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n. (context cycling English) A form of track cycling originating in Japan, where riders must initially race behind a motorised pace-setter.


is a form of motor-paced cycle racing in which track cyclists sprint for victory following a speed-controlled start behind a motorized or non-motorized pacer. It was developed in Japan around 1948 for gambling purposes and became an official event at the 2000 Olympics in Sydney, Australia.

Races are about long: 8 laps on a track, 6 laps on a track, 5 laps on a track. Lots are drawn to determine starting positions for the sprint riders behind the pacer, which is usually a motorcycle, but can be a derny, electric bicycle or tandem bicycle. Riders must remain behind the pacer for a predetermined number of laps. Initially it makes circuits at about , gradually increasing to about . The pacer usually leaves the track approximately before the end. The winner's finishing speed is around .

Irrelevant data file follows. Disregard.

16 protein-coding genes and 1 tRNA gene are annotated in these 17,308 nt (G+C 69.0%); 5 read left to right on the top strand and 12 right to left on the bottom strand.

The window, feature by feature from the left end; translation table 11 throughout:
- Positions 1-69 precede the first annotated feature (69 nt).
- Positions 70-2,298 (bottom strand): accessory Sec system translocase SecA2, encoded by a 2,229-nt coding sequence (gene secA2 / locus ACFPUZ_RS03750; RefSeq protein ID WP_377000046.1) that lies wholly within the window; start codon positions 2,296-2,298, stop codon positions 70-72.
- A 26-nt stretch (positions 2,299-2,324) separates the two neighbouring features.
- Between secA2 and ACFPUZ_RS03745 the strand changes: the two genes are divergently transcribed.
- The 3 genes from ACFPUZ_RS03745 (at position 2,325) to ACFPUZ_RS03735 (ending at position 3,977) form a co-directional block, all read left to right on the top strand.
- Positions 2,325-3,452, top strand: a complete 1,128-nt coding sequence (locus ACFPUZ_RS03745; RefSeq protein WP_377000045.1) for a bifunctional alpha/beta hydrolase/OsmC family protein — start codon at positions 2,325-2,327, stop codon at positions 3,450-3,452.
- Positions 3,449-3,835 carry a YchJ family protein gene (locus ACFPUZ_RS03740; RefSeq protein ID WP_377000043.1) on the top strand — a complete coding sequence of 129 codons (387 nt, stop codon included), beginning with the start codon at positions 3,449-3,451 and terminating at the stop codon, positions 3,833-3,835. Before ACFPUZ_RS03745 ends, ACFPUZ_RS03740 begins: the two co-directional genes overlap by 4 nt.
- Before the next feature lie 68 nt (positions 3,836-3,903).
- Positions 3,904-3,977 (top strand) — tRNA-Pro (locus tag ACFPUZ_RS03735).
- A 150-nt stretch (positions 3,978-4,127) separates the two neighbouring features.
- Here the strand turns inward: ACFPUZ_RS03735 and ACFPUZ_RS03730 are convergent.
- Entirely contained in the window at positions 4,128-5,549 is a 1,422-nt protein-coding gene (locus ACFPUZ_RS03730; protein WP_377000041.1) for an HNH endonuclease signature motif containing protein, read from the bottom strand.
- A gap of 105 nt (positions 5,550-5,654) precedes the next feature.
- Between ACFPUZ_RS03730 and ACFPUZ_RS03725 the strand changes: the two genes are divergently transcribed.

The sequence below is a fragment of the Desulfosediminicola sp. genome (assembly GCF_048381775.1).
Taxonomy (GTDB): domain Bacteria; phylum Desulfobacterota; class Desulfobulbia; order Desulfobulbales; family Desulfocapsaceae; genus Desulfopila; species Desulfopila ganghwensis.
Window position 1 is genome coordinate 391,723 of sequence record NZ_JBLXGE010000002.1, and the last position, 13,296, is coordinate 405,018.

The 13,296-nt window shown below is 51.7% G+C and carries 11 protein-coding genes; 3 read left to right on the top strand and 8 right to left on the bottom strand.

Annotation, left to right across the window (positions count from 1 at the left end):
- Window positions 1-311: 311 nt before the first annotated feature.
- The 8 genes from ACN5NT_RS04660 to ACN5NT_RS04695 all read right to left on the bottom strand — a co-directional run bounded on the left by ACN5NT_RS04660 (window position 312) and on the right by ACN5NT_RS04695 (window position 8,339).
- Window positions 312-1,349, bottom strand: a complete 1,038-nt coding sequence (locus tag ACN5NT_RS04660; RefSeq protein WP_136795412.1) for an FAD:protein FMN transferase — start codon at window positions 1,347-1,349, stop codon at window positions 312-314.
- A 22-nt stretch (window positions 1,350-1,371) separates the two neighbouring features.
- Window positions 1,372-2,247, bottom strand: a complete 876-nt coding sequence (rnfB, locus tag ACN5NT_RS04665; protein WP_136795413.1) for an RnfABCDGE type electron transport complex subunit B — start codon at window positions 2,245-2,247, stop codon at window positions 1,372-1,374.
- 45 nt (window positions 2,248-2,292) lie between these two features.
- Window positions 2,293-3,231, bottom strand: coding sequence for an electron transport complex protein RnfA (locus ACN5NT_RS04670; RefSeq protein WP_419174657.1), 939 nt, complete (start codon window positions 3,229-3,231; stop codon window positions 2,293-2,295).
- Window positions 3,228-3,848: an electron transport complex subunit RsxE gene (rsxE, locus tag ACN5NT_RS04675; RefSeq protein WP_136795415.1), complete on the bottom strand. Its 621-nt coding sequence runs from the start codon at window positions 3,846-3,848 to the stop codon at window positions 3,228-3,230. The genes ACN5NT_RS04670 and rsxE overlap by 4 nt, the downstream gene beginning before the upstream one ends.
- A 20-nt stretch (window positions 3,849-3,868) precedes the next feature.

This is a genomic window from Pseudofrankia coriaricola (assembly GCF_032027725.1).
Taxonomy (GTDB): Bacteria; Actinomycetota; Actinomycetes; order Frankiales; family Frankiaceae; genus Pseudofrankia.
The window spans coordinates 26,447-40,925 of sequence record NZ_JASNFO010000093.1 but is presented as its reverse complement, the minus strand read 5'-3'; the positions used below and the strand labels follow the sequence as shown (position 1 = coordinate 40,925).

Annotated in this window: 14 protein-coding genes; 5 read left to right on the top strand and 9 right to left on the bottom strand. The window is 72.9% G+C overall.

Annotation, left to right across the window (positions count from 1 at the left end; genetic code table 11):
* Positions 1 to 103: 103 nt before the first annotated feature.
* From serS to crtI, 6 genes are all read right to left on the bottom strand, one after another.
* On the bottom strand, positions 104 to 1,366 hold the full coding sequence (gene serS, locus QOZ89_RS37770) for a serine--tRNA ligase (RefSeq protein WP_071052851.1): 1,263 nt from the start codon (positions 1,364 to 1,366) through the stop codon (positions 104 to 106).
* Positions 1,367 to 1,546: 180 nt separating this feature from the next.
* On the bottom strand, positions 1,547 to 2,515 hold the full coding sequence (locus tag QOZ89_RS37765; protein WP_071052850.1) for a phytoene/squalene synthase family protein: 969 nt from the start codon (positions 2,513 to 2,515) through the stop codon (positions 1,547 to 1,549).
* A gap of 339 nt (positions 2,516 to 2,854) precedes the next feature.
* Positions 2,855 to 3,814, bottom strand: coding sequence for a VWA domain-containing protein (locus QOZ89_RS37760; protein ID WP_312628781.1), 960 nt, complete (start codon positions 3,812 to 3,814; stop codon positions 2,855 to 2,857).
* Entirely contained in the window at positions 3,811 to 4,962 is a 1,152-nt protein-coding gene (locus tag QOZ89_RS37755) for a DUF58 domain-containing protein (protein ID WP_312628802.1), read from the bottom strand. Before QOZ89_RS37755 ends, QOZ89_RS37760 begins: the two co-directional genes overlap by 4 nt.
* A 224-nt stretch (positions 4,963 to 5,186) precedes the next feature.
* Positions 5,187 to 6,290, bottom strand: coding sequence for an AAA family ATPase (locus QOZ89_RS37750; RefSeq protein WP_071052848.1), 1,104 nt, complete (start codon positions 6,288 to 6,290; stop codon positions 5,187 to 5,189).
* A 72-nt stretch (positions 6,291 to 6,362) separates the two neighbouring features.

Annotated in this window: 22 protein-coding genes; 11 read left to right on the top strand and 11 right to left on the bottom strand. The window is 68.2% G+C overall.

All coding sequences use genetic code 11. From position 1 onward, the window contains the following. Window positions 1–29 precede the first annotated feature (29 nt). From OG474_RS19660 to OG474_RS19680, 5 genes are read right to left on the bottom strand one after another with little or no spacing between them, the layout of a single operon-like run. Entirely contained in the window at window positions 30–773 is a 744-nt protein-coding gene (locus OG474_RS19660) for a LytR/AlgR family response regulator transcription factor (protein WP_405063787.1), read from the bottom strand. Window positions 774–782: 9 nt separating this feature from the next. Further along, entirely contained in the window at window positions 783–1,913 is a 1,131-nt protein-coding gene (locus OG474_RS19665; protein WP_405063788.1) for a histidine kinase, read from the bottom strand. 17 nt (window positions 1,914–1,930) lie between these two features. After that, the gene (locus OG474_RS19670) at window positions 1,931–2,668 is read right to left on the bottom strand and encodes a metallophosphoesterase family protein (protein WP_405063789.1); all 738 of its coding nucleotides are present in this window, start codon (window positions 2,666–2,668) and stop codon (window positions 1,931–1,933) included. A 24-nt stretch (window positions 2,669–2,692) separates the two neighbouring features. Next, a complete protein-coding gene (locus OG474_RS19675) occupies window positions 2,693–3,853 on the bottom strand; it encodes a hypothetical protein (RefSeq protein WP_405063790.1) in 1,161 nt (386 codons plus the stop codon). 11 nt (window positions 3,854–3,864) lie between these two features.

Competition keirin races are often conducted over several rounds with one final. Sometimes eliminated cyclists get the opportunity to try again in the repechages.